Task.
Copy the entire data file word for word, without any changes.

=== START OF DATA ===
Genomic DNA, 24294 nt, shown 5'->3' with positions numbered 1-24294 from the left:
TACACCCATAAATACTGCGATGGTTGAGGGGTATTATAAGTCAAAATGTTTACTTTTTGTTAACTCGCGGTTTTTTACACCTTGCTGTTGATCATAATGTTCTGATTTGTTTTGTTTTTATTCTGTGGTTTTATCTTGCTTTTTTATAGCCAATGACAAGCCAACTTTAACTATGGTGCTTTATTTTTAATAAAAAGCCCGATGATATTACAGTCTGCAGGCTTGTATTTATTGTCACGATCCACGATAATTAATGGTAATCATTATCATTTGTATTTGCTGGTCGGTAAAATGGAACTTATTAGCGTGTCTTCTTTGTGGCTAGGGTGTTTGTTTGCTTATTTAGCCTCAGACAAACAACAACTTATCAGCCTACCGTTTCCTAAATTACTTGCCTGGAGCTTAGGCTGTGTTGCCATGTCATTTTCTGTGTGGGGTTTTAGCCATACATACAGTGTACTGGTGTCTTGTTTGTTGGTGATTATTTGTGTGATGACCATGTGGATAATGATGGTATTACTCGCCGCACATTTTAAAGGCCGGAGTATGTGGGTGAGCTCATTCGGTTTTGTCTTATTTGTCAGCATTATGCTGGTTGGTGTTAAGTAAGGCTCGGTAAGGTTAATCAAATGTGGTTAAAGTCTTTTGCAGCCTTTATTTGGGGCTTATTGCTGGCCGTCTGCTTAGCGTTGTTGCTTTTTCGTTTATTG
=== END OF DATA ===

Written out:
Genomic DNA, 24294 nt, shown 5'->3' with positions numbered 1-24294 from the left:
TACACCCATAAATACTGCGATGGTTGAGGGGTATTATAAGTCAAAATGTTTACTTTTTGTTAACTCGCGGTTTTTTACACCTTGCTGTTGATCATAATGTTCTGATTTGTTTTGTTTTTATTCTGTGGTTTTATCTTGCTTTTTTATAGCCAATGACAAGCCAACTTTAACTATGGTGCTTTATTTTTAATAAAAAGCCCGATGATATTACAGTCTGCAGGCTTGTATTTATTGTCACGATCCACGATAATTAATGGTAATCATTATCATTTGTATTTGCTGGTCGGTAAAATGGAACTTATTAGCGTGTCTTCTTTGTGGCTAGGGTGTTTGTTTGCTTATTTAGCCTCAGACAAACAACAACTTATCAGCCTACCGTTTCCTAAATTACTTGCCTGGAGCTTAGGCTGTGTTGCCATGTCATTTTCTGTGTGGGGTTTTAGCCATACATACAGTGTACTGGTGTCTTGTTTGTTGGTGATTATTTGTGTGATGACCATGTGGATAATGATGGTATTACTCGCCGCACATTTTAAAGGCCGGAGTATGTGGGTGAGCTCATTCGGTTTTGTCTTATTTGTCAGCATTATGCTGGTTGGTGTTAAGTAAGGCTCGGTAAGGTTAATCAAATGTGGTTAAAGTCTTTTGCAGCCTTTATTTGGGGCTTATTGCTGGCCGTCTGCTTAGCGTTGTTGCTTTTTCGTTTATTG